Quiksilver, Inc. ended its fiscal year with decent sales growth given the overall environment and undoubtedly breathed a sigh of relief at finally having put the Rossignol acquisition fiasco behind it.  A quarterly conference call with analysts saw the investment community worried about Quiksilver’s ability to maintain liquidity, despite the increased sales. 


Management noted that with Rossignol off the books, lenders view the company in a much different light and since earn-out payments to DC founders are now over, the company expects to return to generating free cash flow from its core businesses. That cash flow will in turn be used to pay down debt, which would be wise as the company now sits $1.06 billion deep, compared to a debt level of $857.4 million at the end of the last fiscal year.

Net sales increased 3.3% to $606.9 million for the fiscal fourth quarter ended October 31 from $587.3 million in the year-ago quarter. Gross margins declined 100 basis points to 48.1% of net sales from 49.1% last year, while SG&A expenses increased 130 basis points to 38.2% of net sales. Income from continued operations, excluding a goodwill charge, was $42 million, or 32 cents per share, for the fourth quarter, compared to $44 million, or 34 cents per share, in the fourth quarter of 2007.
In the Americas, net sales increased 9.7% to $306.9 million from $279.8 million last year. 

Americas wholesale revenues were driven primarily by additional shipments that were delayed in Q3 and some early shipments of DC products, along with incremental business from Latin America. The DC business in the Americas was said to have exhibited “good growth and strong demand,” which enabled ZQK to ship an additional $10 million earlier than originally planned. However, the earlier shipments are expected lead to lower Q1 shipments for DC.


At owned-retail, four new stores in the quarter and 24 stores that have opened during the last year drove the Americas retail revenues higher by a double-digit percentage, offsetting modestly negative comps. Gross margins for the region declined 130 basis points to 40.8% of net sales from 42.1% last year. The margins contraction was compounded by a 270 basis point rise in SG&A expenses to 32.0% of net sales, which led to regional operating income dropping 49.5% to $18.0 million from $35.7 million for the year-ago quarter.

Sales in Europe slipped 3.7% to $216.3 million from $224.7 million last year, with gross margins down 40 basis points to 56.5% of net sales. Currency-neutral, net sales declined 6% for the fourth quarter.  Owned-retail comps were down in high-single-digits but were offset by 13 new stores opened in the fourth quarter and 37 net new shops, including concessions that were opened in Europe during the fiscal year. SG&A expenses increased as a percentage of net sales to 44.7% of sales, up 180 basis points from 42.9% last year. As a result, operating income declined 20.8% for the region in the quarter to $24.7 million from $31.3 million last year.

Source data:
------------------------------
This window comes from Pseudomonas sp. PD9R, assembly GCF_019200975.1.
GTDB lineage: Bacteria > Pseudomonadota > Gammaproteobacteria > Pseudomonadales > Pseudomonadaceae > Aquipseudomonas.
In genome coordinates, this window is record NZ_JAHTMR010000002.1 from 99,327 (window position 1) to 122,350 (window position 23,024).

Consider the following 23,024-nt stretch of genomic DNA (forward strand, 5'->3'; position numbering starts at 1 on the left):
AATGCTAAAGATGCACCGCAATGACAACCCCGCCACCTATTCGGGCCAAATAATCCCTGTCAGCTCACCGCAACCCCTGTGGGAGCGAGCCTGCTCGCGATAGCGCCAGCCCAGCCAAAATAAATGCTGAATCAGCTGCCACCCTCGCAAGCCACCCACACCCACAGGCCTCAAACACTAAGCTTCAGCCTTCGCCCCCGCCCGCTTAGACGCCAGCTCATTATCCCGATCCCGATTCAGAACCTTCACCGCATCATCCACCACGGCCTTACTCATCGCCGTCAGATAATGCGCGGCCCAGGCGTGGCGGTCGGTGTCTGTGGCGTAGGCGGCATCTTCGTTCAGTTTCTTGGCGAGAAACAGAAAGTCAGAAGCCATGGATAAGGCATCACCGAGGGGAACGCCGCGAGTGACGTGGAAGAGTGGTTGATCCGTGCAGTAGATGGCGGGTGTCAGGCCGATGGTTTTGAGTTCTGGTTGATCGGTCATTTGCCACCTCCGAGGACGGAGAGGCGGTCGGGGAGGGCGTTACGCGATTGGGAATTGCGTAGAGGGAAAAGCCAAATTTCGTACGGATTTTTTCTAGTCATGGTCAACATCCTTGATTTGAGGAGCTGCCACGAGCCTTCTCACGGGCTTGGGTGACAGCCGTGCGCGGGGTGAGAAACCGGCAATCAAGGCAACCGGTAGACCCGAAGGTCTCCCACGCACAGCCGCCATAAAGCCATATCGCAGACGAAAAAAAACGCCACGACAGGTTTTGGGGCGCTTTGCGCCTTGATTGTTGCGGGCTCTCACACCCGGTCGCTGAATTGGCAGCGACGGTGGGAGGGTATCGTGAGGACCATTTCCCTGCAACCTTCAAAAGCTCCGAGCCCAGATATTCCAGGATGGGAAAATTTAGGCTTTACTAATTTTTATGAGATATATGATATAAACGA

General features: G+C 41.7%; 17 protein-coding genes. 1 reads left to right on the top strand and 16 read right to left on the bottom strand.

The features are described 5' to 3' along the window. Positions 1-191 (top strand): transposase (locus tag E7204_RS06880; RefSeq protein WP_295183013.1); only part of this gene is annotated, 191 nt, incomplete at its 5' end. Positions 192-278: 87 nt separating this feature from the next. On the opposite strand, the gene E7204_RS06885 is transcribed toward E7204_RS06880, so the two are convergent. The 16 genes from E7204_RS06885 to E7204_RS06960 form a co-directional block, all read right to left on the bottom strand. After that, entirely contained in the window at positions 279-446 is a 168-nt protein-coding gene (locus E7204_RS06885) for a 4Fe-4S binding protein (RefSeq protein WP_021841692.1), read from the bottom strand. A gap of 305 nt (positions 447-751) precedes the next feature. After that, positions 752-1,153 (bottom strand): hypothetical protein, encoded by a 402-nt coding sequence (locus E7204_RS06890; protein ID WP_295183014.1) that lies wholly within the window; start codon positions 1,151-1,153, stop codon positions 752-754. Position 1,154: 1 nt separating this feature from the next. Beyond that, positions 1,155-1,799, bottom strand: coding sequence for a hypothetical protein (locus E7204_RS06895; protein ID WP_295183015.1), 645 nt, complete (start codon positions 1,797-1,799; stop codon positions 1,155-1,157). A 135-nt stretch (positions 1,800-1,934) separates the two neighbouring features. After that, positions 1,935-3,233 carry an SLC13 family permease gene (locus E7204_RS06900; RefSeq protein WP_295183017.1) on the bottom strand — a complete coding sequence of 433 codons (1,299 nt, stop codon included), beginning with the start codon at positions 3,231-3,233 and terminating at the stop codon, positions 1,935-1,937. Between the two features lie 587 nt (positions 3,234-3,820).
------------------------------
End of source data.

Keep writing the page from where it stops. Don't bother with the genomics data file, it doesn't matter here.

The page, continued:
The Asia Pacific region saw a 1.8% increase in net sales for the fourth quarter to $82.6 million from $81.1 million last year, but in local currencies net sales jumped 10%, boosted by a stronger performance in Japan. The region was the only one to post an increase in gross margins, up 130 basis points to 52.9% from 51.6% last year. However, SG&A expenses also increased for the region, up 60 basis points to 34.6% of net sales from 34.0% last year.  The region reported an operating loss of $40.7 million for the quarter after a valuation associated with the company’s Australian operation caused a $55.4 million impairment charge.  For the year-ago quarter, the region saw an operating profit of $14.2 million.

Looking ahead, the company will have to record an impairment charge of $150 million for the sale of Rossignol in the first quarter of fiscal 2009 as the deal closed on November 20, after the end of the current fiscal year. Net sales “could be down” somewhere in the low-double-digits with a net loss of 10 cents per share.  For the full fiscal year, revenues are anticipated to decline in the high-single-digits to low-double-digits range, driven by continued contraction of the marketplace and declines in the value of the euro and Aussie dollar compared with fiscal 2008.